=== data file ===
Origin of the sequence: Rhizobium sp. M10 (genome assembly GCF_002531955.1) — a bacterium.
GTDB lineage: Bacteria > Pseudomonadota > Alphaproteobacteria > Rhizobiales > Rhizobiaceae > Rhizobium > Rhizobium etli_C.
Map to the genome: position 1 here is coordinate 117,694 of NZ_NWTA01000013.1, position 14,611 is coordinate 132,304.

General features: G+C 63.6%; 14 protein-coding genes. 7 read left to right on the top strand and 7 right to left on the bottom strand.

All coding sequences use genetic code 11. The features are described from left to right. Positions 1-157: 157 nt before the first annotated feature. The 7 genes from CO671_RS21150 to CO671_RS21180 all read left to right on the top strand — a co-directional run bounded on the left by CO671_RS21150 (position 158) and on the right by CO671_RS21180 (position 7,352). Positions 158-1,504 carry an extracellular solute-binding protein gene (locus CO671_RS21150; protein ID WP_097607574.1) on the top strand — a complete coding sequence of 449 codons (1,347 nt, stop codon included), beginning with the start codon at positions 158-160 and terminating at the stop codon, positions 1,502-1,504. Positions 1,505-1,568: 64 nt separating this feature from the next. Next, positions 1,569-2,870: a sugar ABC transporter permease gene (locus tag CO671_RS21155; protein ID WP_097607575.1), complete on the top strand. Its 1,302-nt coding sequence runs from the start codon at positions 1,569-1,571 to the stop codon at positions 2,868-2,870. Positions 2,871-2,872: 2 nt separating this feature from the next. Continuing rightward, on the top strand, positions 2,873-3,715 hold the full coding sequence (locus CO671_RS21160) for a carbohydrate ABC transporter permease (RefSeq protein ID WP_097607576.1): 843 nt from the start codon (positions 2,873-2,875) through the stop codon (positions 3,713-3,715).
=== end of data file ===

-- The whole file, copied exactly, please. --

Origin of the sequence: Rhizobium sp. M10 (genome assembly GCF_002531955.1) — a bacterium.
GTDB lineage: Bacteria > Pseudomonadota > Alphaproteobacteria > Rhizobiales > Rhizobiaceae > Rhizobium > Rhizobium etli_C.
Map to the genome: position 1 here is coordinate 117,694 of NZ_NWTA01000013.1, position 14,611 is coordinate 132,304.

General features: G+C 63.6%; 14 protein-coding genes. 7 read left to right on the top strand and 7 right to left on the bottom strand.

All coding sequences use genetic code 11. The features are described from left to right. Positions 1-157: 157 nt before the first annotated feature. The 7 genes from CO671_RS21150 to CO671_RS21180 all read left to right on the top strand — a co-directional run bounded on the left by CO671_RS21150 (position 158) and on the right by CO671_RS21180 (position 7,352). Positions 158-1,504 carry an extracellular solute-binding protein gene (locus CO671_RS21150; protein ID WP_097607574.1) on the top strand — a complete coding sequence of 449 codons (1,347 nt, stop codon included), beginning with the start codon at positions 158-160 and terminating at the stop codon, positions 1,502-1,504. Positions 1,505-1,568: 64 nt separating this feature from the next. Next, positions 1,569-2,870: a sugar ABC transporter permease gene (locus tag CO671_RS21155; protein ID WP_097607575.1), complete on the top strand. Its 1,302-nt coding sequence runs from the start codon at positions 1,569-1,571 to the stop codon at positions 2,868-2,870. Positions 2,871-2,872: 2 nt separating this feature from the next. Continuing rightward, on the top strand, positions 2,873-3,715 hold the full coding sequence (locus CO671_RS21160) for a carbohydrate ABC transporter permease (RefSeq protein ID WP_097607576.1): 843 nt from the start codon (positions 2,873-2,875) through the stop codon (positions 3,713-3,715).